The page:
Currently #2 on the Billboard Hot 100 is John Legend’s “All of Me.” It’s a love song like many other before it. This has a fun twist in that Legend reportedly used this song to propose to his wife. But, what are the theological implications of this song. Let’s discuss further. To follow along, here are the lyrics.
Legend begins the song by saying, “What would I do without your smart mouth? / Drawing me in, and you kicking me out / You’ve got my head spinning, no kidding, I can’t pin you down / What’s going on in that beautiful mind / I’m on your magical mystery ride / And I’m so dizzy, don’t know what hit me, but I’ll be alright.” What is he saying here? He’s saying she’s intelligent and while he does not always understand her, he’s ready to stand with her. The sweetness of her voice, of what she’s thinking, he loves even if he doesn’t understand it. Solomon can relate (Song of Solomon 4:11). He loves his future bride and everything about her, whether he understands it or not, is exactly what he wants.
After a pre-chorus line where Legend effectively says that the two of them are crazy for each other, he continues with the chorus singing, “Cause all of me / Loves all of you / Love your curves and all your edges / All your perfect imperfections / Give your all to me / I’ll give my all to you / You’re my end and my beginning / Even when I lose I’m winning / ‘Cause I give you all of me / And you give me all of you, oh.” As Legend is singing this to his future bride – let us view this through the lens of marriage.
First, it is not uncommon for a man and it is fitting for a man to view his bride as perfect for him (Song of Solomon 4:1-7). He’ll love her imperfections because to him, she is perfect (Song of Solomon 6:9). Song of Solomon is filled with beautiful comparisons of a man’s bride’s beauty. We see Legend doing the same here for his bride. He then speaks of giving his all to her asking for her the same. This is not an un-Biblical view of marriage. Wives are to lovingly give their all, trusting in their husband to lead their family (Ephesians 5:22-24). Husbands are called to give their all, laying their lives down for their wives and loving them as their own flesh (Ephesians 5:25-30). You are not your own, but your wives / husbands. You literally give your all; and yes, this include sex (1 Corinthians 7:3-5). As God commanded us to be fruitful and multiply in marriage in the beginning (Genesis 1:28, 2:24), Paul reminded us to not deny our spouses sexually but to give to each other freely (1 Corinthians 7:3-5). This is a reminder as to why the Shakers died off – no sex in their marriages.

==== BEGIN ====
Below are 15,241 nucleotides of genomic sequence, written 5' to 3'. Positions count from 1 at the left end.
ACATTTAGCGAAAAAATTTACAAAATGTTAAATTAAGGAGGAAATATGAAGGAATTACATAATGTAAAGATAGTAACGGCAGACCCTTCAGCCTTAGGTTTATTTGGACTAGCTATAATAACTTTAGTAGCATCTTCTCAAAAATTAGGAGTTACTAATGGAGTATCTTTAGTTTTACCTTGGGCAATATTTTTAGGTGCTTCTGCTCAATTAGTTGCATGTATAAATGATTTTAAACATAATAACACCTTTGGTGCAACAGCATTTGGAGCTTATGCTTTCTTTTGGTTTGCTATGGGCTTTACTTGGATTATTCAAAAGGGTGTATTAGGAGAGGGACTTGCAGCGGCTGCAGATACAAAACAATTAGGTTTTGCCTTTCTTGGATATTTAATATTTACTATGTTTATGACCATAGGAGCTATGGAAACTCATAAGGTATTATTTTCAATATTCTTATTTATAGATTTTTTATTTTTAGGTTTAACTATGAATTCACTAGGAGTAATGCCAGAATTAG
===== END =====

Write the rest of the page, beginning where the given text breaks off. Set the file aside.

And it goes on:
Marriage is when two people become one before the Lord. It is a holy covenant between two people and God. In so doing, they give themselves to each other much as Legend said in his song. They pledge their lives to each other to love, cherish, and to love each other in the faith (i.e. help them grow spiritually). While this may not have been Legend’s intent with this line, the implication is there when you think upon Christian marriage.
With his second verse, Legend sings, “How many times do I have to tell you / Even when you’re crying you’re beautiful too / The world is beating you down, I’m around through every mood / You’re my downfall, you’re my muse / My worst distraction, my rhythm and blues / I can’t stop singing, it’s ringing, in my head for you.” Here, Legend reaffirms his belief in the beauty of his bride. He also says that she’s his muse, she’s his motivation in life. Here is where we need to be careful.
If we are not careful in our focus, we can turn our love for another into an idol. While most of us think of idols as statues which gain worship, when we put something before God it becomes an idol for us (Matthew 6:19-21). While in Lystra, Paul and Barnabas are mistaken for gods as they proclaim the Gospel and perform miracles in the name of Jesus Christ (Acts 14:8-18). When this happens, they point the crowd back to Jesus and barely stop them from making sacrifices. When we put another person in our lives before God, we are putting them in the role of our god. They become the center of our world. They become what we worship – whether in the traditional sense of the word of not. Like Paul and Barnabas, we need to reject that mindset.
It can be difficult. It’s nice to be worshiped. But, we are called to point others to the one deserving of all glory and worship – the Lord.
This song does point out some truths about the romantic love we see in marriage and are supposed to seek in marriage, but like many modern songs on romance it can lead us to idolize those we love. Let us love them as Christ calls us to love them. Let us love our brides as Christ loves His bride. Let us worship Him alone and let us love like the Lord calls us to love.